Friday, January 1, 2016

Today in Music (1966): The Mamas & the Papas charted with “California Dreamin’”

California Dreamin’

The Mamas & the Papas

Writer(s): John Phillips/ Michelle Phillips (see lyrics here)

Released: December 8, 1965

First Charted: January 1, 1966

Peak: 4 US, 4 CB, 2 GR, 2 HR, 1 CL, 9 UK, 7 CN, 87 AU, 1 DF (Click for codes to charts.)

Sales (in millions): 1.0 US, -- UK, 1.0 world (includes US + UK)

Airplay/Streaming (in millions): -- radio, 236.3 video, 807.84 streaming


Click on award for more details.

About the Song:

Ironically, the group at the heart of the mid-1960s folk-rock movement on the West Coast emerged from the folk scene in Greewich Village. TB Before John Phillips and his wife Michelle comprised half of the group known as the Mamas & the Papas, they were living in New York in 1963. They’d been married a few months and he was working with the folk group the Journeymen. She was homesick for California and he wrote about it after “the couple walked through Greenwich Village, desperate for some sunshine in the midst of a snowstorm.” SS

After the Journeymen broke up, John and Michelle tried to move forward with the New Journeymen, but that was short-lived. By 1965, all their Village pals – including Cass Elliot and Dennis Doherty of the Mugwumps – had moved to California so the Phillips headed there as well. SS Cass reached out to her friend Barry McGuire, who’d found success with “Eve of Destruction,” and he recorded “California Dreamin’” with her and the Phillips on backing vocals. SS

John then realized how magical the song was and asked if he could keep it to release as the debut single for the Mamas & the Papas. Barry said, “Hey, it’s your tune. Do whatever you want.” SS They replaced McGuire’s lead vocal with Doherty and made some other changes SS but kept the same backing track. TB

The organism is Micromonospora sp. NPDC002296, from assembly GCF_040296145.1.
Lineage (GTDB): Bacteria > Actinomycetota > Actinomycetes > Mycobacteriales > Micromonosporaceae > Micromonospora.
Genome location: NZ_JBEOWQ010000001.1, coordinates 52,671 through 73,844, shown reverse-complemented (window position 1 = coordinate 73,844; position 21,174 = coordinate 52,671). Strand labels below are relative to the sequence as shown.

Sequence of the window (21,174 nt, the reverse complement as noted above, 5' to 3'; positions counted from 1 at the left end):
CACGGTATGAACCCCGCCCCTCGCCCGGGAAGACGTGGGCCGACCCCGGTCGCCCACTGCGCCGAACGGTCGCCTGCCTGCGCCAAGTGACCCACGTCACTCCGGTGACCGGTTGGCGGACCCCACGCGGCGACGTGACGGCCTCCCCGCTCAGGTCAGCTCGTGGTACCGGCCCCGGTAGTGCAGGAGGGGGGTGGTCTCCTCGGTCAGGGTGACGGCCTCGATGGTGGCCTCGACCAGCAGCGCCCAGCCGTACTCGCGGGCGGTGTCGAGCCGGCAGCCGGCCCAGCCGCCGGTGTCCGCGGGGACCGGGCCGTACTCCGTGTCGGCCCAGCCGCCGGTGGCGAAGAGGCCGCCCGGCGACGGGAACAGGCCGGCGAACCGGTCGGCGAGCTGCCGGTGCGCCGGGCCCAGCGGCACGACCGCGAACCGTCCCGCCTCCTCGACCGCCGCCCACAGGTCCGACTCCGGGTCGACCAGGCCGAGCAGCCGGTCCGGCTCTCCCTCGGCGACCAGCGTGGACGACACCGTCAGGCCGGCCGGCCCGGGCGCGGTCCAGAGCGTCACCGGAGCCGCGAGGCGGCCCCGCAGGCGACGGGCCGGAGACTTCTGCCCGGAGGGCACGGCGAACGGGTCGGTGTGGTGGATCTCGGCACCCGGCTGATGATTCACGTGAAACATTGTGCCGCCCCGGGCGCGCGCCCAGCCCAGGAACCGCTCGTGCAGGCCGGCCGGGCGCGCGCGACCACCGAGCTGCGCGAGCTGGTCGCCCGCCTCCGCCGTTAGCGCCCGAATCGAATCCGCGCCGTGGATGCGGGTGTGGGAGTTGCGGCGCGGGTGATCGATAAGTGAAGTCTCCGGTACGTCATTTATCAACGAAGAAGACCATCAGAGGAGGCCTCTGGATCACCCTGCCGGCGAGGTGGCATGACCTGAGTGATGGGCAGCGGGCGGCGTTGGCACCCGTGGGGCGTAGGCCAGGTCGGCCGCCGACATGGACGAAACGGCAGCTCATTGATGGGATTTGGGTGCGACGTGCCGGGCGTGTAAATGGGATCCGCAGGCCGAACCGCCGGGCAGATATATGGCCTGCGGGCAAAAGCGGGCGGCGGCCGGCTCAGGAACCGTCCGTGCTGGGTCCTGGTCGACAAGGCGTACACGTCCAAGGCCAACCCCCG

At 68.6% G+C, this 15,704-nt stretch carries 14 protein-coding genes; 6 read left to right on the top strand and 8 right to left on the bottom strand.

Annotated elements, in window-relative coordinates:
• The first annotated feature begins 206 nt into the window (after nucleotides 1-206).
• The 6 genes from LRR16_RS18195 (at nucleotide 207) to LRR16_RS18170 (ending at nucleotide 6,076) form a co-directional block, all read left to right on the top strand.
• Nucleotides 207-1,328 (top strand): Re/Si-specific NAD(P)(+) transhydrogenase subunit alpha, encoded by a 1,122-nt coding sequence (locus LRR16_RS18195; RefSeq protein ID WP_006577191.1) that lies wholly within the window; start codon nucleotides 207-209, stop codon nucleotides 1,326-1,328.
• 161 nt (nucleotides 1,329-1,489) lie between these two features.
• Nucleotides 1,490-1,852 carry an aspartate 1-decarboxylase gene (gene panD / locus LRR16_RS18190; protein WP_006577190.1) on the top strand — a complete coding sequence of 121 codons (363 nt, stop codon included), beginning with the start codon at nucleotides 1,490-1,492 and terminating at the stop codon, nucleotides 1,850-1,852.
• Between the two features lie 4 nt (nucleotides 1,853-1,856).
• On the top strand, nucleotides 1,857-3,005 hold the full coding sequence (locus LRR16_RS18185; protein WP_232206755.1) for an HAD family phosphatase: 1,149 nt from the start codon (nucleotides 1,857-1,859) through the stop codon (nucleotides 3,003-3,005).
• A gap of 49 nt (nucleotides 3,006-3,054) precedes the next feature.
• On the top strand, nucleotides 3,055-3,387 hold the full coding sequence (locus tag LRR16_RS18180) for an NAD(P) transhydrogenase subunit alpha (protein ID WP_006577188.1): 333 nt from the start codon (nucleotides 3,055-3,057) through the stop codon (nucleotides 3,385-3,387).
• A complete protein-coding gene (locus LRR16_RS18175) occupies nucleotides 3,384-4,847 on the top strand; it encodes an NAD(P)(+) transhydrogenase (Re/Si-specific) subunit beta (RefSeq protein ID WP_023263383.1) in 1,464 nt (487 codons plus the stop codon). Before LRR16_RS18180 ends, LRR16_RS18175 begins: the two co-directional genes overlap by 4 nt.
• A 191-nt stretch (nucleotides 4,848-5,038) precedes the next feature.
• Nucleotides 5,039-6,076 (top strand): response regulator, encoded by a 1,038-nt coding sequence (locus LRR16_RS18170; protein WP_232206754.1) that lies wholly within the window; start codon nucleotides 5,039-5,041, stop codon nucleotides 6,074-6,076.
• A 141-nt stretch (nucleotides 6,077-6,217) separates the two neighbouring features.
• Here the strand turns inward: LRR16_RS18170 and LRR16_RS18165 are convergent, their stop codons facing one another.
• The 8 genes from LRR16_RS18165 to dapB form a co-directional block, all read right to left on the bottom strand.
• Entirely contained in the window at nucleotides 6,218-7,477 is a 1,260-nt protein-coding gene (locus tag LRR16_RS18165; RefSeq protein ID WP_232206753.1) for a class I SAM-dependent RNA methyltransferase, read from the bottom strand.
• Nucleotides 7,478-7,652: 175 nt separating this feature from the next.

The song is also marked by a rare flute solo. SF According to Doug Thompson, the group wanted a more unusual solo than the standard guitar. John went out in the hall, saw jazz saxophonist Bud Shank, and pulled him into the studio. Shank, in turn, listened to the part of the song requiring the solo and then nailed it with the first take. SF

“The song’s easy grace and subtle message is positively irresistible,” AMG making for “one of the all-time sunniest songs.” RS500 It “neatly encapsulated the feeling of longing as well as a desire to lead a freer, more spiritually fulfilling life.” AMG Michelle said, “It’s really about getting out from under circumstances of your life, and going to a better place. That’s a theme that doesn’t lose its appeal.” SS


First posted 1/1/2013; last updated 4/25/2024.

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